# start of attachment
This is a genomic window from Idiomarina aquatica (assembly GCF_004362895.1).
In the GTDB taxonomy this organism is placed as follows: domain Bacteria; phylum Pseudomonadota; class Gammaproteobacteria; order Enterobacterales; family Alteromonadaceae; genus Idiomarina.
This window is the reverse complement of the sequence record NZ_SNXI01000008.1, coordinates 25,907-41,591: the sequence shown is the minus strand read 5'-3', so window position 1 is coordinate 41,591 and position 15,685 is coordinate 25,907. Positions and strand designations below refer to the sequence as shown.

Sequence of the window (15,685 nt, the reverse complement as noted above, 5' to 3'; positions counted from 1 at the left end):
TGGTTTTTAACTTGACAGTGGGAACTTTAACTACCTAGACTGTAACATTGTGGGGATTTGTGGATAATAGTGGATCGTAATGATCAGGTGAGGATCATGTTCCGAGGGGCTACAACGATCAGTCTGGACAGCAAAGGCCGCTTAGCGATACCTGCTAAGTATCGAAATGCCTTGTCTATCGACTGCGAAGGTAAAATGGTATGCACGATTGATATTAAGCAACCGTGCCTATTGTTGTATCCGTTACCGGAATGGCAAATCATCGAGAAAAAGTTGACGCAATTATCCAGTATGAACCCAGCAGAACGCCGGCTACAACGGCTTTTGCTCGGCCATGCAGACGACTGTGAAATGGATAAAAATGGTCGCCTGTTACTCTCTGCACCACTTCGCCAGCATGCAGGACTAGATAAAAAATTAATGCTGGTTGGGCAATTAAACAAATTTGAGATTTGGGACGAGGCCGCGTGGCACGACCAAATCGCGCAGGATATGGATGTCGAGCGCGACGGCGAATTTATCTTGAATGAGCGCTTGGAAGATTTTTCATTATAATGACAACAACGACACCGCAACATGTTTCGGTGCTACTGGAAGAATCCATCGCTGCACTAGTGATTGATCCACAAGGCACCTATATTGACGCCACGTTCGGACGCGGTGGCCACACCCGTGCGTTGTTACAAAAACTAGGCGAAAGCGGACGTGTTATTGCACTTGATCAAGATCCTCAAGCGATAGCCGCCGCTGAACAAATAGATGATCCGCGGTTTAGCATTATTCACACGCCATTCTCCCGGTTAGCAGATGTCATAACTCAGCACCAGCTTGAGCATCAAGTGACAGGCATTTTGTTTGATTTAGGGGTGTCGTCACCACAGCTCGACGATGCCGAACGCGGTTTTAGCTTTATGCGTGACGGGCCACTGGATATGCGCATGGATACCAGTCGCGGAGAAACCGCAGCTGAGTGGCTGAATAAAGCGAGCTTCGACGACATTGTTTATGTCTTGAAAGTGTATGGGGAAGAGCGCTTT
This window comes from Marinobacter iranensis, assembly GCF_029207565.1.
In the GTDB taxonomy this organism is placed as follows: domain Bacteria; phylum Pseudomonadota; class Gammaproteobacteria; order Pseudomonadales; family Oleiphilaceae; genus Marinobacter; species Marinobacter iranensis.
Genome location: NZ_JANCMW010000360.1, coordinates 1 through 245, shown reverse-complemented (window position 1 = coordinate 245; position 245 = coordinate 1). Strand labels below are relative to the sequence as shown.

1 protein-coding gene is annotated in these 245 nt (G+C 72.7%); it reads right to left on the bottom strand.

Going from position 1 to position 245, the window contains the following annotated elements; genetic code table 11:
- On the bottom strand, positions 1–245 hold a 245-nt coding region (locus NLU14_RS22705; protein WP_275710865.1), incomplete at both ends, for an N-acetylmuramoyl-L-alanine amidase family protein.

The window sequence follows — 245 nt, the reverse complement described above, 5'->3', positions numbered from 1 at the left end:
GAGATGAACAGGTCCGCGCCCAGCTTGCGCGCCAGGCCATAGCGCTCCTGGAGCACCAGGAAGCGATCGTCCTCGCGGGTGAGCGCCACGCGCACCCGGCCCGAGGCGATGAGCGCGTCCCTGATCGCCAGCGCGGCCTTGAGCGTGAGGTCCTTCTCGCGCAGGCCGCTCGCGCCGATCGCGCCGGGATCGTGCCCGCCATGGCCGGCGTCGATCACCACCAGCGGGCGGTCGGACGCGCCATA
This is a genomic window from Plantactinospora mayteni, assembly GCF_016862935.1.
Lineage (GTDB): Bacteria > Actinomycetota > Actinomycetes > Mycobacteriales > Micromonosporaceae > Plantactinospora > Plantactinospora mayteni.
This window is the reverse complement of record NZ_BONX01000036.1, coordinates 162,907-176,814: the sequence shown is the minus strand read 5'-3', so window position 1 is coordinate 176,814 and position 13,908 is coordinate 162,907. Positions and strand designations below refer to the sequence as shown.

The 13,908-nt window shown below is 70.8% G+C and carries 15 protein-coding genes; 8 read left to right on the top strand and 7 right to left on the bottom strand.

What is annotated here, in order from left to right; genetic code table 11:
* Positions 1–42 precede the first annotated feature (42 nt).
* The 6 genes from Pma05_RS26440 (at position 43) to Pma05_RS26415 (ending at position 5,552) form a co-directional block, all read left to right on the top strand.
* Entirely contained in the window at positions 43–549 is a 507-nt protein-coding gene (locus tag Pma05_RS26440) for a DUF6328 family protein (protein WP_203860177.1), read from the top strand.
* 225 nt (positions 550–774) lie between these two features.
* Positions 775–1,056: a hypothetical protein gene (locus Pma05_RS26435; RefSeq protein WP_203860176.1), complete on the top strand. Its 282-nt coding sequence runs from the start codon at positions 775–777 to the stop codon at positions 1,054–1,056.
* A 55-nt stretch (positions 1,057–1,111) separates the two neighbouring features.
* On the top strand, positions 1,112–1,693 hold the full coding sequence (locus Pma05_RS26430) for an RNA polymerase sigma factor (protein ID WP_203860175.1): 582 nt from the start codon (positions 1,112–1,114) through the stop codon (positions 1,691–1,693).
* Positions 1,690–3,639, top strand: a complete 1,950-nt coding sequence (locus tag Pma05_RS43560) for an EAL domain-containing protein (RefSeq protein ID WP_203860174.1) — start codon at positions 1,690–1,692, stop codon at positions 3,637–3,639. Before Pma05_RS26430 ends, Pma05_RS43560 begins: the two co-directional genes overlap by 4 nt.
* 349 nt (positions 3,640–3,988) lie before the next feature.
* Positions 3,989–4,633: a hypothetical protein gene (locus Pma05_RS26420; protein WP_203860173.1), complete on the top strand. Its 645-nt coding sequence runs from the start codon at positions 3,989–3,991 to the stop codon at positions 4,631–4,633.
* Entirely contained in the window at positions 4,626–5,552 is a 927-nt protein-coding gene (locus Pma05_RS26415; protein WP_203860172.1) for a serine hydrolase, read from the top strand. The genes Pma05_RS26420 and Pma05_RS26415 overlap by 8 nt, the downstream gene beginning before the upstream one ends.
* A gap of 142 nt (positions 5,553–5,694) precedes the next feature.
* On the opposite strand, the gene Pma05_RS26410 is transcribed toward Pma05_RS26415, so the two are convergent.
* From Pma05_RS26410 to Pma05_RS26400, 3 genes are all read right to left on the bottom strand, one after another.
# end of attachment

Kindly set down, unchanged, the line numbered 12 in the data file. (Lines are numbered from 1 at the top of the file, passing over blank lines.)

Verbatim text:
The window sequence follows — 245 nt, the reverse complement described above, 5'->3', positions numbered from 1 at the left end: